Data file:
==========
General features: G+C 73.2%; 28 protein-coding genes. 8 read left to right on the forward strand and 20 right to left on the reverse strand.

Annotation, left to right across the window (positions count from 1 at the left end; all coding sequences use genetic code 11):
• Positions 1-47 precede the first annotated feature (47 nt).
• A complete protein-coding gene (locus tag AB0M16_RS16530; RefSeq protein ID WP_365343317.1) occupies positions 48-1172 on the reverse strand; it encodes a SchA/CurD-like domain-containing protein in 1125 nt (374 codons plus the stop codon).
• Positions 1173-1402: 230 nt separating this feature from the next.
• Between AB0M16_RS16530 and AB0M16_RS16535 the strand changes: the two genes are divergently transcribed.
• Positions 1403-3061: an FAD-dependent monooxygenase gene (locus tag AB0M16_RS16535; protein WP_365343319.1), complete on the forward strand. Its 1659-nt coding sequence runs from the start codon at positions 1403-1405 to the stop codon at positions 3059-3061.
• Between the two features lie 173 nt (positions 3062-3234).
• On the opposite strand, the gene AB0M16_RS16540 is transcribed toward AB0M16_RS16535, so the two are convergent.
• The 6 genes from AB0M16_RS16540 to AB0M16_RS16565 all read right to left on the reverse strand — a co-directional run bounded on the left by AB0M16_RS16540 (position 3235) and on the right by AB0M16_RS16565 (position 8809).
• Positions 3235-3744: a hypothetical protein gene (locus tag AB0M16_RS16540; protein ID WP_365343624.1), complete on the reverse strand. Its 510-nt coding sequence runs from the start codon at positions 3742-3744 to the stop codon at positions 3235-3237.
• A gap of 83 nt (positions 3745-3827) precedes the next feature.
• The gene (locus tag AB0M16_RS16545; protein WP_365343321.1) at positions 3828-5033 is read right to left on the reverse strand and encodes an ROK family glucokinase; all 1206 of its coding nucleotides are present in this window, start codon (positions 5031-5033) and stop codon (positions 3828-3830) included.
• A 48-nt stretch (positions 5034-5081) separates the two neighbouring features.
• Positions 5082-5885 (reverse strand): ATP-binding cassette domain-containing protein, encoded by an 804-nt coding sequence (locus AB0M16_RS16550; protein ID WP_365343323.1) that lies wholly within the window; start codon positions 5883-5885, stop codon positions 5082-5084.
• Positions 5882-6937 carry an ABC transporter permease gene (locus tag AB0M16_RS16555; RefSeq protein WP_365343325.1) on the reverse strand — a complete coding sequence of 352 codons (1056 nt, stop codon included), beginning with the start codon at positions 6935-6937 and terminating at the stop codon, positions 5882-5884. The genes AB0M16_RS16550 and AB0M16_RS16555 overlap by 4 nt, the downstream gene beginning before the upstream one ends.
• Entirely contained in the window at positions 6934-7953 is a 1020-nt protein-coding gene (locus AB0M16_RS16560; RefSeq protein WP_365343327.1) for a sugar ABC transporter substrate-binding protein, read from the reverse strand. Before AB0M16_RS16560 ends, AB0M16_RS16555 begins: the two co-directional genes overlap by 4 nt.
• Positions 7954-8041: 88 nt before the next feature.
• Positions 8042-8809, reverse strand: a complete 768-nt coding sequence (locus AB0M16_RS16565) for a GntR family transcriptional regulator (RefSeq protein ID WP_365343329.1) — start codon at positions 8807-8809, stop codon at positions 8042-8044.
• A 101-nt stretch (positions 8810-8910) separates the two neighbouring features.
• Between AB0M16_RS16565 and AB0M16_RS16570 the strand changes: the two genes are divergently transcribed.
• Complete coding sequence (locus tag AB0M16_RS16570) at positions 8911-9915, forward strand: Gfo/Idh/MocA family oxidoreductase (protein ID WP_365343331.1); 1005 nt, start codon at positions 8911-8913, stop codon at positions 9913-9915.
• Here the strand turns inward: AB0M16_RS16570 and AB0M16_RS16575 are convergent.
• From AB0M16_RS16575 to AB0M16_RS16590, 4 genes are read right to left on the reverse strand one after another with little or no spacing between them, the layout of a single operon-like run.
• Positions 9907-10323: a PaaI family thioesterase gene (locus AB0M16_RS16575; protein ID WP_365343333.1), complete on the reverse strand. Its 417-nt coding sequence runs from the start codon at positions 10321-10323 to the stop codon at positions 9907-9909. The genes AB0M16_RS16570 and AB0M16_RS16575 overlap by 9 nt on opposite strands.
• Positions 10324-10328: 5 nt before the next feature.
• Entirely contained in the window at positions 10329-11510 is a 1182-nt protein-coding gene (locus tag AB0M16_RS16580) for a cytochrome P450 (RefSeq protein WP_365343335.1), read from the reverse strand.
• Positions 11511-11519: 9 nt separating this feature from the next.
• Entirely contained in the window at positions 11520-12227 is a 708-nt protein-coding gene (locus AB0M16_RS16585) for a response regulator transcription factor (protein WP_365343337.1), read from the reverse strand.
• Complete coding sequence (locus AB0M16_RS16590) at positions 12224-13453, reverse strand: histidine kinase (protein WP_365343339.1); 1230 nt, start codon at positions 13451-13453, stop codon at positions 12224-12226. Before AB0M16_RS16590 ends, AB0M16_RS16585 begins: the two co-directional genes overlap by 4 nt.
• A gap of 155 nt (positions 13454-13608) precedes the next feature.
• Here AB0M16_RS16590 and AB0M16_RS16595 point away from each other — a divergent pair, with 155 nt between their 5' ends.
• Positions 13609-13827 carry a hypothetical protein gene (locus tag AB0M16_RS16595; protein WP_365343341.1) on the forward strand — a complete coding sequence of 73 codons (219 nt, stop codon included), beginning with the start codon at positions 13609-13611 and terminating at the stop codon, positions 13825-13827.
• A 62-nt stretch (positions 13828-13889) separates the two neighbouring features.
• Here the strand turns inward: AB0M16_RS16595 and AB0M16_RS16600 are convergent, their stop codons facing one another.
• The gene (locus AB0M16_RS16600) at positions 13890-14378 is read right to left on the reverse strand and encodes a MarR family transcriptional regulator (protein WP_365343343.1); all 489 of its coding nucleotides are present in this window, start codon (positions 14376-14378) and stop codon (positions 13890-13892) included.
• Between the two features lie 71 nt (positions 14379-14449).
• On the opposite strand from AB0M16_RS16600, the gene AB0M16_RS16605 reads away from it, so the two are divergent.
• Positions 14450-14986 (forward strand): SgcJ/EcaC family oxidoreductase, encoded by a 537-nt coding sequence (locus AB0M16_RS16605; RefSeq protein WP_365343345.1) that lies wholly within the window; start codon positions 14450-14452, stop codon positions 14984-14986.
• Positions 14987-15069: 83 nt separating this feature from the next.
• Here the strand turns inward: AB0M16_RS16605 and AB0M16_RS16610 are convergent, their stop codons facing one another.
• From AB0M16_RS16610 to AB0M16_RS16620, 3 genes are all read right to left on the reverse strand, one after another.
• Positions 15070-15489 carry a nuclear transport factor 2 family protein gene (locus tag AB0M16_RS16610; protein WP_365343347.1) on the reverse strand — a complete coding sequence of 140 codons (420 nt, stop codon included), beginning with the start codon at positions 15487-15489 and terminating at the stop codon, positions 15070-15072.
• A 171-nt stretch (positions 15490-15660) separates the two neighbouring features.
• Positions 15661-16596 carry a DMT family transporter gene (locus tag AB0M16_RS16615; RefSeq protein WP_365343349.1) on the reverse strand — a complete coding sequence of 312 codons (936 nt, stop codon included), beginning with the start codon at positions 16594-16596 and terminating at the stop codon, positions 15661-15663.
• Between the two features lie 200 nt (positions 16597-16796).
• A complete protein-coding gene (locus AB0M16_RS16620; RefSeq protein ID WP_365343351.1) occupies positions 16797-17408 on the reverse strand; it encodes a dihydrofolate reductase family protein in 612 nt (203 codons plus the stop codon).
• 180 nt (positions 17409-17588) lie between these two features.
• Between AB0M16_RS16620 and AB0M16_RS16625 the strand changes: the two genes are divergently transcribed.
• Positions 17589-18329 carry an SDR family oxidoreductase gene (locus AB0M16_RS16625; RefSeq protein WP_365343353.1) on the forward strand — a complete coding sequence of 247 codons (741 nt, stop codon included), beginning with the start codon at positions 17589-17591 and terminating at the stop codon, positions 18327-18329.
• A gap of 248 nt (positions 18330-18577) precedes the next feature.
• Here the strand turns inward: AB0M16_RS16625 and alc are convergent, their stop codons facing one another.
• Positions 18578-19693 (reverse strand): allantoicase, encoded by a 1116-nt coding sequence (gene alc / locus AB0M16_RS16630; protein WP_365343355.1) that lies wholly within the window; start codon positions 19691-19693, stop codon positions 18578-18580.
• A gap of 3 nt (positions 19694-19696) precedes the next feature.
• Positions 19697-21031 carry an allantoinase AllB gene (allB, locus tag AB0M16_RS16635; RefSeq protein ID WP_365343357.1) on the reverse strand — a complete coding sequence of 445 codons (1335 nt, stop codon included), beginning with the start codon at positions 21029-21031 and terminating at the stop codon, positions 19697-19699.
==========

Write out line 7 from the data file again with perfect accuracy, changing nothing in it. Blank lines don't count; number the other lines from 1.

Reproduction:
• Positions 1403-3061: an FAD-dependent monooxygenase gene (locus tag AB0M16_RS16535; protein WP_365343319.1), complete on the forward strand. Its 1659-nt coding sequence runs from the start codon at positions 1403-1405 to the stop codon at positions 3059-3061.